Volanin writes "Currently I use a triple boot system on my Macbook, including MacOS Lion, Windows 7, and Ubuntu Precise (on which I spend the great majority of my time). To share files between these systems, I have created a huge HFS+ home partition (the MacOS native format, which can also be read in Linux, and in Windows with Paragon HFS). But last week, while working on Ubuntu, my battery ran out and the computer suddenly powered off. When I powered it on again, the filesystem integrity was OK (after a scandisk by MacOS), but a lot of my files' contents were silently corrupted (and my last backup was from August...). Mostly, these files are JPGs, MP3s, and MPG/MOV videos, with a few PDFs scattered around. I want to get rid of the corrupted files, since they waste space uselessly, but the only way I have to check for corruption is opening them up one by one. Is there a good set of tools to verify the integrity by filetype, so I can detect (and delete) my bad files?"
An anonymous reader writes "An Apple programmer, apparently by accident, left a debug flag open in the most recent version of its Mac OS X operating system. In specific configurations, applying the OS X Lion update 10.7.3 turns on a system-wide debug log file that contains the login passwords of every user who has logged in since the update was applied. The passwords are stored in clear text."
Hugh Pickens writes "Sascha Segan writes that although Verizon adamantly denies steering customers away from Apple's iPhones in favor of 4G LTE-enabled Android devices, he is convinced that Verizon has a strong reason to push buyers away from the iPhone. 'Here's the problem,' writes Segan. 'Verizon has spent millions of dollars rolling out its massive LTE network' but the carrier can't easily add capacity on its old 3G network. Since the iPhone isn't a 4G phone, sales of Verizon iPhones just crowd up their already busy 3G network while their 4G network has plenty of space. 'The iPhone is a great device. But it's making a crowded network more crowded. Until the LTE iPhone comes along, to rebalance its network, Verizon may quietly push Android phones.'"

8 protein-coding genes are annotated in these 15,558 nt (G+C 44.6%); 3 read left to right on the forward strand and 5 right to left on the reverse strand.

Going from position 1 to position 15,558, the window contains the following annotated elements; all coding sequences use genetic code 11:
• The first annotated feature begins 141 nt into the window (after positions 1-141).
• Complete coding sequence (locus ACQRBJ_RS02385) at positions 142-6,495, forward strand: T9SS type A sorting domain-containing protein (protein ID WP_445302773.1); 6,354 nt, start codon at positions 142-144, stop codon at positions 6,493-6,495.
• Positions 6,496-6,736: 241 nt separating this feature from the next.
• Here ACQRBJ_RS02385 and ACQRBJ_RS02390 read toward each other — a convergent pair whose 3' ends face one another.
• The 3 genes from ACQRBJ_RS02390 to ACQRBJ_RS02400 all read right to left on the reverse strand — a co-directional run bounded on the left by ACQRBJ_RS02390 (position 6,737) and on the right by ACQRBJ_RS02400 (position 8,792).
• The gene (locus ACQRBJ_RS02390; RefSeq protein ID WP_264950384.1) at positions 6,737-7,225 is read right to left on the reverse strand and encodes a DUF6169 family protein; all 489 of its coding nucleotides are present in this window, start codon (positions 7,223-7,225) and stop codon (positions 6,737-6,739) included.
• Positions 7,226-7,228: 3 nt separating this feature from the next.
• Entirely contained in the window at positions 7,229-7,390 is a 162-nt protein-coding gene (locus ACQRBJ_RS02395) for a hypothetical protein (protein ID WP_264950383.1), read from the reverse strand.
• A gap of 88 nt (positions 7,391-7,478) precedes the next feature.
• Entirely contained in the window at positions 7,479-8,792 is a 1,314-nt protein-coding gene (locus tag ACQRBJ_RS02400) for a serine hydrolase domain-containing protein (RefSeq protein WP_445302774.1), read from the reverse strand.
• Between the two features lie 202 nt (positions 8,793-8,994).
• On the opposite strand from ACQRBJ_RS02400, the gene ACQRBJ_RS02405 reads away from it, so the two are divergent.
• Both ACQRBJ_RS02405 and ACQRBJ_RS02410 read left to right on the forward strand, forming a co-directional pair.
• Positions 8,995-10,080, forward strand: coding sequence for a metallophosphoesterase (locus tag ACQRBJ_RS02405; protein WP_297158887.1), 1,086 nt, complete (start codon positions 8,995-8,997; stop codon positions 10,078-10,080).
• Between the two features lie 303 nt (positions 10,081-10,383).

An anonymous reader writes "Microsoft researchers have analyzed a new piece of Mac malware that uses a multi-stage attack similar to typical Windows malware infection routines. In a post titled 'An interesting case of Mac OSX malware' the Microsoft Malware Protection Center closed with this statement: 'In conclusion, we can see that Mac OSX is not safe from malware. Statistically speaking, as this operating system gains in consumer usage, attacks on the platform will increase. Exploiting Mac OSX is not much different from other operating systems. Even though Mac OSX has introduced many mitigation technologies to reduce risk, your protection against security vulnerabilities has a direct correlation with updating installed applications.'"
bonch writes "Apple has quietly replaced the iPad 2's A5 with a smaller 32nm die that increases battery life by 15 to 30%. It's theorized that Apple is using the iPad 2 as a test bed for the new hardware platform, which shrinks the surface area of the A5 to 57% of the previous size."
aesoteric writes "The combustion of an Apple iPhone 4 after a regional flight in Australia was likely caused by a botched repair of the handset by an unauthorized repairer, according to air safety investigators in the U.S. and Australia. A small metal screw had been misplaced in the battery bay of the handset. The screw punctured the battery casing and caused an internal short circuit, making the iPhone emit dense smoke (PDF)."
Barence writes with an excerpt from PC Pro: "Dropbox's latest SDK has incurred the wrath of Apple, because users who don't have the Dropbox app installed on their iPhone/iPad are instead pushed to Dropbox's website via the Safari browser. Here, they can click a link to the desktop version of the service, which allows them to buy extra Dropbox storage without Apple taking its usual 30% cut." Reportedly, Dropbox is attempting to strike a deal to resolve the problem.
judgecorp writes "Apple co-founder Steve Wozniak has praised the user interface of Microsoft's Windows Phone, saying that aspects of its user interface are more 'beautiful' than comparable sides to the iPhone. The comments, in a New Domain, follow on from a comment by Forrester boss George Colony who blogged that Apple would decline in the post-Jobs era. Both pieces have kicked off the kind of online argument you would expect."
1sockchuck writes "Apple's North Carolina data center will tap landfills for biogas, which will then be converted into electricity using fuel cells from Bloom Energy. The 24 'Bloom boxes' will have a capacity of 4.8 megawatts of power, and along with a large solar array, will provide Apple with a significant on-site generation of sustainable energy. Microsoft is also developing biogas-powered data plants where modular data centers will be housed near water treatment plants and landfills. GigaOm has a useful primer on biogas in data centers, as well as video of the new higher capacity Bloom boxes that will support Apple's server farm."